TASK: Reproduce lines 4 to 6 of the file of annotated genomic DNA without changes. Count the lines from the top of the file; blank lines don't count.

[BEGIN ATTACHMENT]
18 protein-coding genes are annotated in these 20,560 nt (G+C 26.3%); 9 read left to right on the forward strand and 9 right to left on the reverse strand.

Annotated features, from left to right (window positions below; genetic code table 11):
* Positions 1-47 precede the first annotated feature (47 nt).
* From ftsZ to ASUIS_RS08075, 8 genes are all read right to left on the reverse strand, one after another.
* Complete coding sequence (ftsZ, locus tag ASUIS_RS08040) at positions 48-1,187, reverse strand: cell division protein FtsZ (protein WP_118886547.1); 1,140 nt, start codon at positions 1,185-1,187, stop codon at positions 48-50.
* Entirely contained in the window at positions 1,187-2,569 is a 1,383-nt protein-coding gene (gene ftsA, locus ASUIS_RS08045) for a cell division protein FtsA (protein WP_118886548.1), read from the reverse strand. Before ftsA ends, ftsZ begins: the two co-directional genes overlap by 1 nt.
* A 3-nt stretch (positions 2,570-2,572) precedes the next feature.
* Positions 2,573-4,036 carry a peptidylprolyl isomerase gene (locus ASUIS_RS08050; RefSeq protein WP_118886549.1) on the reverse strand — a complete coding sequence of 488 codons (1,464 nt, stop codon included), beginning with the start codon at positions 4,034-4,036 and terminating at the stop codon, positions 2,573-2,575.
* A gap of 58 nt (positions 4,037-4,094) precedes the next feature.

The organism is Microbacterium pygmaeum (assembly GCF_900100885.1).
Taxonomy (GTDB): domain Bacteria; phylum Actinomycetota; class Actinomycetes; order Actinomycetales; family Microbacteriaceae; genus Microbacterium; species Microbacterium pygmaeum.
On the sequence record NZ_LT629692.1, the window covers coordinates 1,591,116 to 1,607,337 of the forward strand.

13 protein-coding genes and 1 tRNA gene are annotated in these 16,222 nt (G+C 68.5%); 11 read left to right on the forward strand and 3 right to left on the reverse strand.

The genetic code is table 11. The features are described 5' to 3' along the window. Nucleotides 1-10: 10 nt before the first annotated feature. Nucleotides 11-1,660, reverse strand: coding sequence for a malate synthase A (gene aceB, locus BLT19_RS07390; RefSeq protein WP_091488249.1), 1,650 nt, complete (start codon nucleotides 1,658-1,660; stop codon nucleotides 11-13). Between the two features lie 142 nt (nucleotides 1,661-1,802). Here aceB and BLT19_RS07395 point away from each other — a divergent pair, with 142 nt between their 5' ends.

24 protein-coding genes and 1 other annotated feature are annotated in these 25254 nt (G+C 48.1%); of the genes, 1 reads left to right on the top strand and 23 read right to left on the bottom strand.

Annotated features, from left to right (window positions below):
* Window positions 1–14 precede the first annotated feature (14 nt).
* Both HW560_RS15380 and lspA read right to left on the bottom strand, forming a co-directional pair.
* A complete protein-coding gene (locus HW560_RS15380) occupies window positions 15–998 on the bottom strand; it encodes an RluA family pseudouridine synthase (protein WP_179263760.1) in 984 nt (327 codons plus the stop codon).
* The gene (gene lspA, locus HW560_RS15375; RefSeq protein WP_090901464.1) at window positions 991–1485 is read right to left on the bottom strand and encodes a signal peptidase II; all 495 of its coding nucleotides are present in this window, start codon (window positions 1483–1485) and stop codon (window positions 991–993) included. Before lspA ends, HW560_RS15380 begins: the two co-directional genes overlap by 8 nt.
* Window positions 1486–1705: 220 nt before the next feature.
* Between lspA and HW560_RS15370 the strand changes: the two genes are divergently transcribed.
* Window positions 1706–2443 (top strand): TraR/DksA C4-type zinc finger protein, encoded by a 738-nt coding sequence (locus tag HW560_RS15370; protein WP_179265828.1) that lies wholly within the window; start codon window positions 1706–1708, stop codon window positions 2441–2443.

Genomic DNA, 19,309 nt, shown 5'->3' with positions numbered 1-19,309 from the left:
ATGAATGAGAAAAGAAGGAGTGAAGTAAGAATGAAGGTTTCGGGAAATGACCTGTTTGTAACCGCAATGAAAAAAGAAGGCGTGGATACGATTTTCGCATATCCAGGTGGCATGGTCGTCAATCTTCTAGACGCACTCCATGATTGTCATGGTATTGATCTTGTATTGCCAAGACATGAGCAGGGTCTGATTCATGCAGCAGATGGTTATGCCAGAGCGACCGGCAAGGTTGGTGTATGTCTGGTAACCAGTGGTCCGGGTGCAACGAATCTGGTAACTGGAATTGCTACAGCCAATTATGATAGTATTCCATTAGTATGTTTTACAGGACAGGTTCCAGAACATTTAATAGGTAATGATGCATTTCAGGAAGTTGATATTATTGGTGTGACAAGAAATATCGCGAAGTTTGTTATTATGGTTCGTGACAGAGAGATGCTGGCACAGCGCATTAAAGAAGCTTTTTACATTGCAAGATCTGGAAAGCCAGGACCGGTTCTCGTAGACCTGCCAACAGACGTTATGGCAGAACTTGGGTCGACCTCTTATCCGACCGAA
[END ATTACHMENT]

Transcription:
* From ftsZ to ASUIS_RS08075, 8 genes are all read right to left on the reverse strand, one after another.
* Complete coding sequence (ftsZ, locus tag ASUIS_RS08040) at positions 48-1,187, reverse strand: cell division protein FtsZ (protein WP_118886547.1); 1,140 nt, start codon at positions 1,185-1,187, stop codon at positions 48-50.
* Entirely contained in the window at positions 1,187-2,569 is a 1,383-nt protein-coding gene (gene ftsA, locus ASUIS_RS08045) for a cell division protein FtsA (protein WP_118886548.1), read from the reverse strand. Before ftsA ends, ftsZ begins: the two co-directional genes overlap by 1 nt.